3.3 At some point most of the region appears to have been occupied by people who used the hill-letter s and the river-letter b. We thus see the hill-letter s in the old-style element ocs of Locsa at Birnie, on the river Lossie to the south of Elgin. And we see the river-letter b changed to v in the river-names Deveron, Divie (a tributary of the Findhorn) and Avon (a tributary of the Spey), changed to p in the river-name Spey and changed to n in Ness (probably via v). Where these s–people came from is not clear, but since the ocs element of Locsa is old-style it is clear that the s-people came to this area before about 130BC, perhaps considerably earlier. These s-people appear also to have built a hillfort called Ecsa or Ecsion on the Tap o’ Noth, just northwest of Rhynie in Aberdeenshire. An explanation for this suggestion is given below in paragraph 3.5.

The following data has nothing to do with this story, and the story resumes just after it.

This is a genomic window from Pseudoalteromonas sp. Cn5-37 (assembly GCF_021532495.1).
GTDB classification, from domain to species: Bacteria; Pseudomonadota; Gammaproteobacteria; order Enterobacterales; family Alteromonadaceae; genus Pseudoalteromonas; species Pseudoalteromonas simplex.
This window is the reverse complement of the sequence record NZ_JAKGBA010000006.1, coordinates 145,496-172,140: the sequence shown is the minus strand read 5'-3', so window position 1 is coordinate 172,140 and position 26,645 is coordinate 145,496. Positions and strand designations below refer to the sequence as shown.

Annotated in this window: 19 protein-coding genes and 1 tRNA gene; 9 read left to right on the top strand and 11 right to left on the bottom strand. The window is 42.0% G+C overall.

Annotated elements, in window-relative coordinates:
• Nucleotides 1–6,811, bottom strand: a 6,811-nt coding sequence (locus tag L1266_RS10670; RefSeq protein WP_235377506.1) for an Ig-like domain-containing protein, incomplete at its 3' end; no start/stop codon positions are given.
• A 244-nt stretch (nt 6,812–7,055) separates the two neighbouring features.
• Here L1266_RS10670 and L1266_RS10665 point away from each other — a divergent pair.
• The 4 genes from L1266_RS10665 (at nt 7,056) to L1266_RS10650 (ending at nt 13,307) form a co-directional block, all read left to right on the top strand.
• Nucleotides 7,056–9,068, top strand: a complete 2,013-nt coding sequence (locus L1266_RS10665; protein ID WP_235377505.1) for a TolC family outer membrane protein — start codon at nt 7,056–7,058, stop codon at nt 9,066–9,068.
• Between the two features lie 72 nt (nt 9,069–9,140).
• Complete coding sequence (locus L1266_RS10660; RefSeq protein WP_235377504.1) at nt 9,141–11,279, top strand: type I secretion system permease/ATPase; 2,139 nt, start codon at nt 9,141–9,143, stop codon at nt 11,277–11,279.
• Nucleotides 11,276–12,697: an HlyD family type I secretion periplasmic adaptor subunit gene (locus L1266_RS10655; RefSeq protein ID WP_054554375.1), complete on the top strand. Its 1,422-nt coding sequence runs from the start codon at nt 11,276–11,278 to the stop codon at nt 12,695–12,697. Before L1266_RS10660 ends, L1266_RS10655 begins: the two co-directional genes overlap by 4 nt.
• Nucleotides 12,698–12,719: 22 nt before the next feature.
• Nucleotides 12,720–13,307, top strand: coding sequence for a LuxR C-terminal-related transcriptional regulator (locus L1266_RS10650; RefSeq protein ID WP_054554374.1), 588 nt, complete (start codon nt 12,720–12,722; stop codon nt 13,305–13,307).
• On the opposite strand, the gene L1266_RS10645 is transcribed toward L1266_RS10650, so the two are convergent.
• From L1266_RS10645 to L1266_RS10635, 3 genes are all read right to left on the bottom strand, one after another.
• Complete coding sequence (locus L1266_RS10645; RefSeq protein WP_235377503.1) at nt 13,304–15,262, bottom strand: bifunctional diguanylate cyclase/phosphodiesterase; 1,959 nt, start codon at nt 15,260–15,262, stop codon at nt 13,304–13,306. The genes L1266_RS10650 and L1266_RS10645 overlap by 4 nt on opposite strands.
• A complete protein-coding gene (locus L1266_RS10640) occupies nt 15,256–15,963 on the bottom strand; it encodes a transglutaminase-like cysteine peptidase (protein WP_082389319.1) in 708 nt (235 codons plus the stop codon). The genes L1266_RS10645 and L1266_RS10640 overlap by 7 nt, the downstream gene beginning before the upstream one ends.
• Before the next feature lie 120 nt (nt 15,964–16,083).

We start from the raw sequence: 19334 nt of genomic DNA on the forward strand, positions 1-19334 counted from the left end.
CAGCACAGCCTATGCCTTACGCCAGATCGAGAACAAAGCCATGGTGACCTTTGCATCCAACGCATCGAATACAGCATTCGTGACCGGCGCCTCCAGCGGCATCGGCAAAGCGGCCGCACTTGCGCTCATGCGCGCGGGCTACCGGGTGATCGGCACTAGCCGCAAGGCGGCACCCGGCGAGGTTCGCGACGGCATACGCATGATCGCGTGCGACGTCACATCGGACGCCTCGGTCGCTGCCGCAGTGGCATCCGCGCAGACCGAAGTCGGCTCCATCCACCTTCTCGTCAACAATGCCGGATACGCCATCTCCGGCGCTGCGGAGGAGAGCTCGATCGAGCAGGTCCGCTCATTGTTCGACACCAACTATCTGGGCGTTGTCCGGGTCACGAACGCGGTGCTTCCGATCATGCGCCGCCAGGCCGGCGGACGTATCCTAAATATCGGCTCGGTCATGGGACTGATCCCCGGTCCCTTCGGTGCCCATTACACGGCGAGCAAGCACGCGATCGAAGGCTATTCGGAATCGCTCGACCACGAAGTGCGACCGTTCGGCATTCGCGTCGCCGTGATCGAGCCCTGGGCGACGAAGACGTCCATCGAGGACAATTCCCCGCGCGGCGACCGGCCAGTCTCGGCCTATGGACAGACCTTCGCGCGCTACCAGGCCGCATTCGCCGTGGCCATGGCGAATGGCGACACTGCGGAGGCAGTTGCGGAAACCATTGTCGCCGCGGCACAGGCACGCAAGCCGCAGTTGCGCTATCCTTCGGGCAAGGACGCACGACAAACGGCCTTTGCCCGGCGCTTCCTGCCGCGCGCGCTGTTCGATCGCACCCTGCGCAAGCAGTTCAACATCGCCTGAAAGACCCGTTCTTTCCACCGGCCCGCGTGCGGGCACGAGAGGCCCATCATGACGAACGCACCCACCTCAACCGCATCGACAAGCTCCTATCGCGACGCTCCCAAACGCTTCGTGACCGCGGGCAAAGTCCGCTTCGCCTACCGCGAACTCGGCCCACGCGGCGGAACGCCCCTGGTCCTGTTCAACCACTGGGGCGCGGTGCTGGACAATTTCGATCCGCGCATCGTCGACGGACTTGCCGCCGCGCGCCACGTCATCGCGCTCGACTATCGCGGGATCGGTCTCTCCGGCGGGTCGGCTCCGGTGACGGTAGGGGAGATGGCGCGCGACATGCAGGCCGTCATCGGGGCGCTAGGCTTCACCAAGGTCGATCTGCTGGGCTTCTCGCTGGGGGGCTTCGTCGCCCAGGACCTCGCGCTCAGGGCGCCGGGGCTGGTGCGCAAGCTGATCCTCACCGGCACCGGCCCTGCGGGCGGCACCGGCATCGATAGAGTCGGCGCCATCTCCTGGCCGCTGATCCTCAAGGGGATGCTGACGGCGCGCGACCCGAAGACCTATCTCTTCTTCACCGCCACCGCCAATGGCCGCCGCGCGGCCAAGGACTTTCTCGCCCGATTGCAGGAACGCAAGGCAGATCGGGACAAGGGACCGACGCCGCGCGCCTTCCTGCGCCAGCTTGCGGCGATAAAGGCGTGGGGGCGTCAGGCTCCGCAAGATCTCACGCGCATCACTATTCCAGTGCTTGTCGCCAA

3.4 But the s-people later lost control of this region. The first group to make inroads into their territory was an m-people who settled around the river Deveron. They were still coining old-style names, so they arrived sometime before 130BC. We see their river-letter r in Deveron, after the b, changed to v, applied by those who used the hill-letter s. The m-people also settled around the river Urie, this name also including the river-letter r, and presumably in the lower valley of the Don (we do not know the earlier name of this river). But we do not know the full extent of the territory of those m-people. Some time later, but still earlier than 130BC, an l1-people settled in northeast Aberdeenshire, their territory extending sufficiently far to the southwest as to include the Tap o’ Noth, the name of the hillfort here becoming somewhat like Ecsalion. The territory of the l1-people separated the northern m-people around the Deveron from the southern m-people around the Urie. Some years later, after the changeover to inversion-type names, thus later than 120BC, an l2-people took over the valleys of the Don and Urie, displacing the m-people southwards into the area around the Mounth and the northern end of the Howe of the Mearns. It was these displaced m-people, by now using inversion-type names, who put the r in the river-name Iberban (the Bervie Water). Later still some event in eastern Aberdeenshire, perhaps simply northwards expansion of the l2-people or the arrival of more l2-people from the south, caused some of the l1-people living in northeast Aberdeenshire to move west. We see their river-letter t, changed to d, at the front of the river-name Deveron. Presumably some of the m-people who lost their territory moved to Easter Ross and were later identified by Ptolemy as the Lugi, who also used the hill-letter m. But to return to our l1-people, some of them moved further west, now going through territory occupied by the s-people, and took over the settlement at Birnie on the Lossie, the name of this settlement then becoming Locsa (this name appearing as the river Loxa in Ptolemy). And some of the l1-people moved further west still and took over territory around the river Divie (a tributary of the Findhorn). Again we see the river-letter t, changed to d, at the front of the river-name. Some of the s-people, perhaps those who had been living between the Deveron and the Spey, moved southeast to the area south of the Mounth. We see their river-letter b at the front of the river-name Iberban (the Bervie). They also founded a settlement with a name somewhat of the form Ascatonion at or near Stracathro (the Asc element survives in the modern river-name North Esk) and another with a name somewhat of the form Estion (apparently at Forfar), this settlement being discussed in detail in ‘the Boresti and Mons Graupius’, which may be accessed from the main menu above. The displaced s-people also took over a settlement at or near Inverquharity, this settlement now being called Iscalis (the Isc element survives in the modern river-name South Esk). But other displaced s-people, presumably those who had been living west of the Spey, moved west and settled in the central area of the far north of Britain, these people later being referred to by Ptolemy as the Smertae, who also used the hill-letter s. The names of the main rivers in eastern Aberdeenshire are Ythan, Don and Dee. These all appear to be simple river-names in the river-letter t, changed to th in Ythan and to d in Don and Dee. The name Ythan is essentially the same river-name as Eden, and the rivers Eden in Fife, Cumbria and west Kent all appear to be associated with people who used the hill-letter l2 (for the Kent river Eden see Home/Chapter 23, 2.5: for the Fife river Eden see paragraph 4.9 below). Likewise the river Don in Yorkshire appears to be associated with a people who used the hill-letter l2 (see ‘Ptolemy’s Celtic tribes in Britain’, 7). But since the Ythan, Don and Dee are simple river-names, as opposed to compound river-names, one has the impression of new people moving into the area and the previous occupants moving out. We do not therefore know the earlier names of any of the three rivers, but the new people who settled in eastern Aberdeenshire will have been a people who used the hill-letter l2. One final point, concerning the population of the area between the Findhorn and the Ness. This area appears to have been inhabited by a people who used the hill-letter r. One sees this in the cor element of Bindocornion/Findhorn and possibly in the name Nairn. It is also suggested by the river-letter s in Ness.